• continue to implement actions from the NHS People Plan

  • support integrated occupational health and wellbeing services for all staff

  • support NHS staff to use new childcare support for working parents over the next three years.

Reform: work and train differently

The plan aims to “build broader teams with flexible skills”, and reform education and training to deliver more staff in roles and services “where they are needed most”. This includes:

  • expanding enhanced, advanced and associate roles, with a focus on generalist and core skills needed to care for patients with multimorbidity, frailty or mental health needs

  • growing the number and proportion of NHS staff working in primary, community and mental health care.

Plans for reform include a commitment from NHS England to support experienced doctors to work in general practice, under the supervision of a fully qualified GP, and ensure all foundation doctors get at least one four-month placement in general practice by 2030/31. GPs in training will be able to spend three full years of their training in primary care settings.

The Government will work with the General Medical Council (GMC) and medical schools to consult on introducing four-year medical degrees and medical internships “allowing students to start work six months earlier”.

Work will also be done to ensure all new roles are appropriately regulated and actually free up the time of other clinicians as much as possible.

The plan recognises that training more GPs and increasing the workforce won’t work if the estates and infrastructure to support these staff are not in place, although it says the specific measures required to expand physical estates are “outside the scope” of the plan. Other measures cover:

  • embracing technological innovations such as artificial intelligence (AI) and robotic assisted surgery, with an expert group tasked with harnessing advances in AI

  • investing in technology to free up more time — GP practices could adopt innovations such as speech recognition to deal with administrative workload.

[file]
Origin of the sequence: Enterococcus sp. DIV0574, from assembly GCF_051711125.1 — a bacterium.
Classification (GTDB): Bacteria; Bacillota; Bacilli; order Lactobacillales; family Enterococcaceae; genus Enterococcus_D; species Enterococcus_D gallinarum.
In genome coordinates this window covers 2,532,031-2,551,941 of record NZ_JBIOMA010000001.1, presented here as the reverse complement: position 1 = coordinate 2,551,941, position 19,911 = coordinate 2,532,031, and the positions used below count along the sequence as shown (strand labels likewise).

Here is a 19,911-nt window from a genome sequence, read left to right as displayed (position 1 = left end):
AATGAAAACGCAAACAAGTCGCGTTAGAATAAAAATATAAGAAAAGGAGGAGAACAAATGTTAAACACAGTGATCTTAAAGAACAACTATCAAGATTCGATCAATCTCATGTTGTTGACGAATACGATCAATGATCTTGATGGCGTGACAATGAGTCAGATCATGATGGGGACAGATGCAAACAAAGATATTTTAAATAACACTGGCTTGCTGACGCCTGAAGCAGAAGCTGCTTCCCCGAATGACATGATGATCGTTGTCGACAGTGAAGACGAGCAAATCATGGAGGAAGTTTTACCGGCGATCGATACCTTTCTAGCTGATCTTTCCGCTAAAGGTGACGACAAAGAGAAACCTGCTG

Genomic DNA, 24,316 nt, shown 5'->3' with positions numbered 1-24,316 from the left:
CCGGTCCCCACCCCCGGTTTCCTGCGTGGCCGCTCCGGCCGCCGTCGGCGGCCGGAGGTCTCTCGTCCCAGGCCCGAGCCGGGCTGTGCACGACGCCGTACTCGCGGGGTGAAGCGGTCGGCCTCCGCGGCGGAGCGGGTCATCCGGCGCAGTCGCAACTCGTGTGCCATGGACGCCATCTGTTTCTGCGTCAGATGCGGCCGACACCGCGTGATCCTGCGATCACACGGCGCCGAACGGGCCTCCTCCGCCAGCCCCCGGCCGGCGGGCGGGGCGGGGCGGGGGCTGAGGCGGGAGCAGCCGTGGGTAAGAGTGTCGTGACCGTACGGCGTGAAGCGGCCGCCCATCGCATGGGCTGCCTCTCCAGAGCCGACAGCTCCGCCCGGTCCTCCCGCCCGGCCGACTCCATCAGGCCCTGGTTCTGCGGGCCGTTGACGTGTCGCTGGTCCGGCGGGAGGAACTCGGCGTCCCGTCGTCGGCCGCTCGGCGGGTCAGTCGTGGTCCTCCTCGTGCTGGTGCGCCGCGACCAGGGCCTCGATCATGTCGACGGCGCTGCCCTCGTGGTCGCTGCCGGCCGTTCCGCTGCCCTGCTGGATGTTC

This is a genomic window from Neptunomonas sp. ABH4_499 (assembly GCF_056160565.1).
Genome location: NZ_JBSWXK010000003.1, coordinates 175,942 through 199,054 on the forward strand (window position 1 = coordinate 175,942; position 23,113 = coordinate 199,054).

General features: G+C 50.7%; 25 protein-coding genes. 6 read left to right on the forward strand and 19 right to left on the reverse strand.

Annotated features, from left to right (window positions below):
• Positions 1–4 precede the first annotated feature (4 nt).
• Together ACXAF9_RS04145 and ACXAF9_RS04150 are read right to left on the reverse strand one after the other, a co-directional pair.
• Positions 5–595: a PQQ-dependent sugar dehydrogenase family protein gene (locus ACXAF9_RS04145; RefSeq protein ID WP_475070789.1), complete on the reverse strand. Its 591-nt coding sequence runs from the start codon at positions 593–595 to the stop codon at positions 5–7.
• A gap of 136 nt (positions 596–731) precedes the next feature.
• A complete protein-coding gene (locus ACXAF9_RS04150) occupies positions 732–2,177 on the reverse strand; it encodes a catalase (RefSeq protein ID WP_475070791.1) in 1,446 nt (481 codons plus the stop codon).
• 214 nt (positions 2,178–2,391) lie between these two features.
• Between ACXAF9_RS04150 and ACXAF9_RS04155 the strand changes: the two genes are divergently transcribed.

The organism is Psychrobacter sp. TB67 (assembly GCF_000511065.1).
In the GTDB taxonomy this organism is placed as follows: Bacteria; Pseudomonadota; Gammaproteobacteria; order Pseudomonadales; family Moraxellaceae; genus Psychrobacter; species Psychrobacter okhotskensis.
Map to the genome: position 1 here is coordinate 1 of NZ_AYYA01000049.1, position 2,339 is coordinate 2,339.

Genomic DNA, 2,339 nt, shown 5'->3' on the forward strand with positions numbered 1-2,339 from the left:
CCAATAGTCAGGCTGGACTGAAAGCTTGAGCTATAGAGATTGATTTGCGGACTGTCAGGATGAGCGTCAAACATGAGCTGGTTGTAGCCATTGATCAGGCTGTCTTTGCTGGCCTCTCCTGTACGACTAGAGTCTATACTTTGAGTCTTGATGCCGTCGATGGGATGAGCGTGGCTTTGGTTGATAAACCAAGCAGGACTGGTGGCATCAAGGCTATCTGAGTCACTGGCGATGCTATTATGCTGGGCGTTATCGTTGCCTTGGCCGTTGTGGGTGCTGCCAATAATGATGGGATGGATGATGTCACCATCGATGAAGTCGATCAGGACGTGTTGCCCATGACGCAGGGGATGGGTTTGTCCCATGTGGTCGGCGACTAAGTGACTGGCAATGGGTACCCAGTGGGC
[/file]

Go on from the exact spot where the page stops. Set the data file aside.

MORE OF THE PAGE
Sector-wide response

The plan, in the main, has been well received, with representative bodies seeing it as an essential first step to tackle the current workforce crisis. The King’s Fund Chief Executive Richard Murray said it “could prove to be a landmark moment”, and NHS Employers Chief Executive Danny Mortimer welcomed the increase in contribution of different roles and ways of working in primary care, the ambitions around apprenticeships and degree apprenticeships, and an offer that should create “clearer and better career pathways for our existing people as well as future generations of health workers.”

There have been comments from the British Medical Association (BMA) that plans for staff retention, especially for GPs, are disappointingly “light”, with utterances from BMA Workforce Lead Dr Latifa Patel that there is “no point having more students if there are no academics to teach them, no spaces to learn in and no consultants and GPs to supervise them once they graduate”.

Concerns exist around the reduction of GP training time if newly qualified GPs will require more support from experienced doctors, taking them away from patient care; together with the untested nature of accelerated degrees and medical apprenticeships in addressing the current workforce crisis.


An important strategic objective is evident in the plan, that training should support a better balance of generalist and specialist skills so that doctors are equipped to provide the “joined-up care” needed for people with multiple morbidities, according to Dr Amanda Doyle.

The King’s Fund warned that some of the wider ambitions of the plan will need sustained investment and therefore rely on future governments to support the strategy. And now that the plan has been published, it said the Government should complete its work and “create a sister plan for social care, with its own funding and own projections”.

NHS England confirmed that the plan will need to be updated every two years as circumstances change.